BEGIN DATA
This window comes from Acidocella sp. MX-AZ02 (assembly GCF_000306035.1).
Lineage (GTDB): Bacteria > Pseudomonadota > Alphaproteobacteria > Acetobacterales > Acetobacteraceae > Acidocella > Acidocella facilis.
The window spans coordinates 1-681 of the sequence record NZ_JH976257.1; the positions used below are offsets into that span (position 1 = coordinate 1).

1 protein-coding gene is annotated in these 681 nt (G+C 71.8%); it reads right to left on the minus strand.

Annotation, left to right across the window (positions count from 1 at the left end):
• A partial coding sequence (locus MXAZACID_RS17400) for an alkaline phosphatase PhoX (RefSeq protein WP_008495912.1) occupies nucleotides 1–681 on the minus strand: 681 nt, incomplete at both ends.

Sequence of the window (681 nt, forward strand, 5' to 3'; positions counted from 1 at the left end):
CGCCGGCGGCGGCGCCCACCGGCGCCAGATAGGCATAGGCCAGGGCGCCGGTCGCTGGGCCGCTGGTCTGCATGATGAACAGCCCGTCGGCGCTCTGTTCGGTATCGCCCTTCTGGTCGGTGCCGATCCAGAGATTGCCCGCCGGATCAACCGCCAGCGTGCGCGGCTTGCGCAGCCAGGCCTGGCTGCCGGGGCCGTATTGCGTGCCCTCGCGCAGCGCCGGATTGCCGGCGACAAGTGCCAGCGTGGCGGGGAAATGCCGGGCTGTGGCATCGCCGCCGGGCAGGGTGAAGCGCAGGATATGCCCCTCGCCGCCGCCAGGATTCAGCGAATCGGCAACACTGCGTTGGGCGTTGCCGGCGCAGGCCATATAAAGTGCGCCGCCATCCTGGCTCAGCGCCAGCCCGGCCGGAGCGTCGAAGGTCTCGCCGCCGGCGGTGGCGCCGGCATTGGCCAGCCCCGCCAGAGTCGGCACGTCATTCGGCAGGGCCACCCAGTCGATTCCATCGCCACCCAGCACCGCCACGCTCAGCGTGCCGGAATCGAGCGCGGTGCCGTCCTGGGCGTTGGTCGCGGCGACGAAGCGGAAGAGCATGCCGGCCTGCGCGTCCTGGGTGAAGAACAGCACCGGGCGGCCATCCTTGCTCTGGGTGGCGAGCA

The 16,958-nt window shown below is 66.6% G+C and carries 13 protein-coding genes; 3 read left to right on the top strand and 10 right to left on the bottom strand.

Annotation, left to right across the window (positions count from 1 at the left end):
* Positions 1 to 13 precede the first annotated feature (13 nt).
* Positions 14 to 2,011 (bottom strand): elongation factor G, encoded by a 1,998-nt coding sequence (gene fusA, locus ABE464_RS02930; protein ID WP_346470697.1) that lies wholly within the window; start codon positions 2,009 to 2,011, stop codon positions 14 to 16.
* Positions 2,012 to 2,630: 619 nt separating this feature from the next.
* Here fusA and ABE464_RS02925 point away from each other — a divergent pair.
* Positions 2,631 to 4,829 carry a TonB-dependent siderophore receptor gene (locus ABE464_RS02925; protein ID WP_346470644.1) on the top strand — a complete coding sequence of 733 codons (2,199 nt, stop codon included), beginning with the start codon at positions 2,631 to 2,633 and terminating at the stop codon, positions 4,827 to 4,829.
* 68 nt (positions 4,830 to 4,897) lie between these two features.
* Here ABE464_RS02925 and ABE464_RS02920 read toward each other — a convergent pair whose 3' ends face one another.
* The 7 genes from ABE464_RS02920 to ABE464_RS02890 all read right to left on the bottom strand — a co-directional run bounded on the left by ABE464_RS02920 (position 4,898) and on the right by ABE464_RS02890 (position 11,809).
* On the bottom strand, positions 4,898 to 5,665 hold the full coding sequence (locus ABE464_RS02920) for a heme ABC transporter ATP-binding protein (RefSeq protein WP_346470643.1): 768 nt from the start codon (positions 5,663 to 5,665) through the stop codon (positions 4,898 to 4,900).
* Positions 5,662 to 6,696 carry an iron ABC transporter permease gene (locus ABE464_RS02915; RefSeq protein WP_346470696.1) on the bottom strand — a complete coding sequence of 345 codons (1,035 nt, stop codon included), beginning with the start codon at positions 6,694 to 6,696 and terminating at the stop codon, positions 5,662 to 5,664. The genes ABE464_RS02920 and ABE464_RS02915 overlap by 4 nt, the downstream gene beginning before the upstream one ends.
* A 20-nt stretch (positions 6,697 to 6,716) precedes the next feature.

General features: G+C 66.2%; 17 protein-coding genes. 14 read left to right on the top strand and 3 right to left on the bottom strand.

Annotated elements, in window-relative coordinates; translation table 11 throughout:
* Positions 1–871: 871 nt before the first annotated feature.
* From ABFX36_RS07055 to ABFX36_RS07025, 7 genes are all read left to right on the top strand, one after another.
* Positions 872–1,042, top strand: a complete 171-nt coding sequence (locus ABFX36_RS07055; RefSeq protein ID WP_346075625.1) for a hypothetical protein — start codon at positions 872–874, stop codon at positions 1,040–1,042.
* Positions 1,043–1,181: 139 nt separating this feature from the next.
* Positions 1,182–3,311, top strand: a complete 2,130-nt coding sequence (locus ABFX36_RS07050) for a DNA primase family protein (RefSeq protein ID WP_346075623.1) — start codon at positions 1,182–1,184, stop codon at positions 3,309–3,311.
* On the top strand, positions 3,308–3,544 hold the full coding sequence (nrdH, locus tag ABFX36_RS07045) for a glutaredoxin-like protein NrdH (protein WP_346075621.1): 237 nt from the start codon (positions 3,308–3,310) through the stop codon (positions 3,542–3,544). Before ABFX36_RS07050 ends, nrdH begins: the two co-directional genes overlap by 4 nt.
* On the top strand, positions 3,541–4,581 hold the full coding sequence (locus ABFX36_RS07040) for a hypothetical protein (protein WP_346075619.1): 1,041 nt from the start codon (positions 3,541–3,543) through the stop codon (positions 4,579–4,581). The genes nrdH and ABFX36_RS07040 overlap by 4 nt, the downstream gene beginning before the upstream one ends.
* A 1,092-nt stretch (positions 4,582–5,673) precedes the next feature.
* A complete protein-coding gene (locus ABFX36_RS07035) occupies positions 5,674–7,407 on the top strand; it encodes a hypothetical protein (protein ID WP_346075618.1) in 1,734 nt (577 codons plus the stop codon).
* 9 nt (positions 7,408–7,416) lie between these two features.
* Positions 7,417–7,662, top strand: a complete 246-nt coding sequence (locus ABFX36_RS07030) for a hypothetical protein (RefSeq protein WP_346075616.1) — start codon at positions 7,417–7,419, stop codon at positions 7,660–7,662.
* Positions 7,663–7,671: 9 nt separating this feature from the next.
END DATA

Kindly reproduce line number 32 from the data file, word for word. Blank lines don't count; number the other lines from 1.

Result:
* A complete protein-coding gene (locus ABFX36_RS07035) occupies positions 5,674–7,407 on the top strand; it encodes a hypothetical protein (protein ID WP_346075618.1) in 1,734 nt (577 codons plus the stop codon).